July 7, 2015 : Ewan Masson

Could there really be a fairer Scotland in 2030?

Dunfermline Advocacy Development Worker, Ewan Masson, reflects on national conversation to create a 'Fairer Scotland'

“The Scottish Government is inviting you to have your say on what a fairer Scotland should look like in 2030, and the steps that should be taken to make this vision a reality.”

This is the conversation that the Scottish Government is attempting to have with the Scottish people about the future direction of the Country. I’ve worked long enough in the Public and Voluntary Sector to know that, more often than not, “consultations” can appear staged and tokenistic. Last Thursday, however, I joined this particular conversation, and felt thoroughly inspired by it.

This didn’t feel like many consultation events I’ve attended. This felt different. More meaningful. More genuine.

My colleague Tom Bishop and I attended the snappily titled “Social Security and Social Justice – Joint SCVO and Scottish Government Engagement Event” (or SSSJJSCVOSGEE as I preferred to call it) in order to be “consulted”, along with other third sector reps on how we could look to use the new powers coming to Scotland as a result of the Smith Commission process.

From the outset it was clear that, regardless of whether the people in the room felt the new powers were enough or not, they were determined to use them to the best of their ability in order to establish a more humane social security system in Scotland to meet the needs of the population. In fact “humane” and “social security” appeared to be being used a lot in a deliberate attempt to avoid the stigma that exists at the moment around “benefits” and “welfare”. A good start.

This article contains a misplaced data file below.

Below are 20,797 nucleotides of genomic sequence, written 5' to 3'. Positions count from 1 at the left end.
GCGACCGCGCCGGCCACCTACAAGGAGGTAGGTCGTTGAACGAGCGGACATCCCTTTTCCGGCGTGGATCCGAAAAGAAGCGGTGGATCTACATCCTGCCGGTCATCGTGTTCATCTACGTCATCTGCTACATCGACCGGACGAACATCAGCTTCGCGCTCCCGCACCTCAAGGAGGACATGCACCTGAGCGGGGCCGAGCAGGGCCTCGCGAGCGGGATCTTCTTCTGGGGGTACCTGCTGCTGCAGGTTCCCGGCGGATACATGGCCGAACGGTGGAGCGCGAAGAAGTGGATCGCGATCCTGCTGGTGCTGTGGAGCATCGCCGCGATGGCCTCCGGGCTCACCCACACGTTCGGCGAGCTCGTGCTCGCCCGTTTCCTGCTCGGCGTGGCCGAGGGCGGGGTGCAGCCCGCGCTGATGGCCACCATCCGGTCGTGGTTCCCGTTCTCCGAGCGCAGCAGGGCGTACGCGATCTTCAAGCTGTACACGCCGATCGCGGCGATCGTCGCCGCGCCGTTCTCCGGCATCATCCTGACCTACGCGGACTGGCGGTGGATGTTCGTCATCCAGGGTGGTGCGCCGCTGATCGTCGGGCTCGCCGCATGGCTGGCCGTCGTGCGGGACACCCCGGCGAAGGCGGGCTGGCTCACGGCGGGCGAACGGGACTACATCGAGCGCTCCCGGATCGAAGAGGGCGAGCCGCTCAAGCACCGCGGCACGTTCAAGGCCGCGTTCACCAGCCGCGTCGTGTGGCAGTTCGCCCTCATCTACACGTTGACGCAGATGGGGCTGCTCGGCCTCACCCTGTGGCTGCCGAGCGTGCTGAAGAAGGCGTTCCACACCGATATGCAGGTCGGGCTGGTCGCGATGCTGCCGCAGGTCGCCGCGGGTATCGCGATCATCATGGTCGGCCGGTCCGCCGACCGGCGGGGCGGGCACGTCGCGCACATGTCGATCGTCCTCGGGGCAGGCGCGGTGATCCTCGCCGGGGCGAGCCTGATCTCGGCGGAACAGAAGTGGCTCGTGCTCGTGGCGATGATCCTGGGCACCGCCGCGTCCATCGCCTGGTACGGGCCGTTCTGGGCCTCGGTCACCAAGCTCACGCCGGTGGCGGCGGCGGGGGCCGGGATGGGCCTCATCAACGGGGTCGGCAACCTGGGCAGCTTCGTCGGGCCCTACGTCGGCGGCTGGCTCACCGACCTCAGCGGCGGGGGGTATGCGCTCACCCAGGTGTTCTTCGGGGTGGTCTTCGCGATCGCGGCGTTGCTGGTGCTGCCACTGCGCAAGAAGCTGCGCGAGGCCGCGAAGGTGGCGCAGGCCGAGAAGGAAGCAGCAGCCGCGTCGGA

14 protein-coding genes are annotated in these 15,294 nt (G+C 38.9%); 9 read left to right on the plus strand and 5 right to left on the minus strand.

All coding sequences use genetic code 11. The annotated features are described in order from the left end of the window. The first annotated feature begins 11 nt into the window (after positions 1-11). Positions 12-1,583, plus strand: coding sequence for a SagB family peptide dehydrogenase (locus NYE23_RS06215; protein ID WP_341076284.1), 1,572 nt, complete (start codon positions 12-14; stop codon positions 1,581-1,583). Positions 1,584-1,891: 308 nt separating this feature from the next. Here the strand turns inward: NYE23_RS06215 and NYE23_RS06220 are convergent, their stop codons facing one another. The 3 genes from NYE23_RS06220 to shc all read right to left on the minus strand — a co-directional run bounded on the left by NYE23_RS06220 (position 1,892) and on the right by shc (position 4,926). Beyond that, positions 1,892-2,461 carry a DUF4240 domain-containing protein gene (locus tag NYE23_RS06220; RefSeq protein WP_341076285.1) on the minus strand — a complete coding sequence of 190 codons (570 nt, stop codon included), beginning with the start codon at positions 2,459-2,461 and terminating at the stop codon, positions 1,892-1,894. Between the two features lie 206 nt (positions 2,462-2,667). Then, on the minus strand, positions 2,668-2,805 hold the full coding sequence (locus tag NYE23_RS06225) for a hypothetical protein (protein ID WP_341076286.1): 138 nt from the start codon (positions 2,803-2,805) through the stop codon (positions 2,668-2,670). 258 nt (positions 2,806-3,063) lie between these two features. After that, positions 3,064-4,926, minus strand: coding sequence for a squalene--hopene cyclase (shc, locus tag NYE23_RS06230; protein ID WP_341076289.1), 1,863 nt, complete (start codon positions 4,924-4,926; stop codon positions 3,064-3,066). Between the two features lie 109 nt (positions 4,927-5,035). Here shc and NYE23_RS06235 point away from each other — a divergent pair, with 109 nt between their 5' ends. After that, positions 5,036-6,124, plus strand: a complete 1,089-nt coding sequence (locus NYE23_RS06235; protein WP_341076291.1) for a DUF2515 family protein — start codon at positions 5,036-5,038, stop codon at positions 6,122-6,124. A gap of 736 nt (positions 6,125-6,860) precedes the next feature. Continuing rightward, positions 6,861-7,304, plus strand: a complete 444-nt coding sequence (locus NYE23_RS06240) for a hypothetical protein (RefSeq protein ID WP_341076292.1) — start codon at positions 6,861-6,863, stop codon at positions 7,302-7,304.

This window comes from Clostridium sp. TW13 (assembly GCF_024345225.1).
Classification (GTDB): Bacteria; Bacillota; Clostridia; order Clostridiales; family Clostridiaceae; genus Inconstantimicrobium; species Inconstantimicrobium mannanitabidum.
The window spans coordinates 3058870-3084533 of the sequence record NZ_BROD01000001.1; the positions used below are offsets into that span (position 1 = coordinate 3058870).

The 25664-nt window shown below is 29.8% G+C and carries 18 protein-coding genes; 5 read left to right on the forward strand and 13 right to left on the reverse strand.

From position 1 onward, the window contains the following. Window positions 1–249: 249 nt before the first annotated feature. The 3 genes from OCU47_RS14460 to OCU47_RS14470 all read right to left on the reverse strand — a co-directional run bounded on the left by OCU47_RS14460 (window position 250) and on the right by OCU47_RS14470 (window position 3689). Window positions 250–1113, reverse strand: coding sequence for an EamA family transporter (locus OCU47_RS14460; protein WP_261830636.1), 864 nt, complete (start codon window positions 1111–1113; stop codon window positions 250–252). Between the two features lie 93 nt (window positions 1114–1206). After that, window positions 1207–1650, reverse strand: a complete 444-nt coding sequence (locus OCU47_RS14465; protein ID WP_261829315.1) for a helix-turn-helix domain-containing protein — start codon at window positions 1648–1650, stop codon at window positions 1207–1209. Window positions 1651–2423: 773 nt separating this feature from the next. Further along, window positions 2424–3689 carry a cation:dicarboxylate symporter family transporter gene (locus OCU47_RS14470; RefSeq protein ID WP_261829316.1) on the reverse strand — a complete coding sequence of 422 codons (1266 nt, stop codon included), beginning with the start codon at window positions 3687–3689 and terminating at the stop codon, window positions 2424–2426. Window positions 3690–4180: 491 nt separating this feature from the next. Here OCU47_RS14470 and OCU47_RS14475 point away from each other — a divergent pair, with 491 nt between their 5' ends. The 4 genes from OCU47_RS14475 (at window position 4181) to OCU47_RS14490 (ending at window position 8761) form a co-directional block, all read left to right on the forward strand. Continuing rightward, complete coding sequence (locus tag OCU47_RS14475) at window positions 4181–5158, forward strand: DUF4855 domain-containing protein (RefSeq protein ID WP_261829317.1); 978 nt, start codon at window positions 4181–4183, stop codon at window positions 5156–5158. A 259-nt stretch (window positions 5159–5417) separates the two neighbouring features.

Nothing was off the table. We were told that this was not about asking us to choose between two or three pre-determined options but that the government were open to ideas. Debates were had around whether certain benefits should be universal or targeted, whether we could use some differently or even scrap them altogether. More sensitive topics like tax rises/cuts and even a “citizen’s income” were all mentioned and all respected. This didn’t feel like those many, MANY consultation events that I’ve attended. This felt different. More meaningful. More genuine.

There’s no time in this post to go in to detail about those discussions and this is only one small part of a wider conversation; but I did come away with a sense that I had been listened to. The wider conversation is set to hear not only from professionals but also from the population in general. From the people who will most likely benefit from new social security powers. From the public and private sector as well as the voluntary sector, and people who may disagree completely with the current direction of travel.

We were asked to spread the word about this current “national conversation” and encourage people to get involved. So at the end of this blog I’ve left some links to the various channels through which you can have your say. We were assured that your opinion would be respected and listened to, and on this occasion I believe it. I guess I’ll have to wait 15 years to find out if I was right.




This post first appeared on the Dunfermline Advocacy website.

Important: Opinions expressed by bloggers are their own and don't represent those of the Scottish Council for Voluntary Organisations.

by Ewan Masson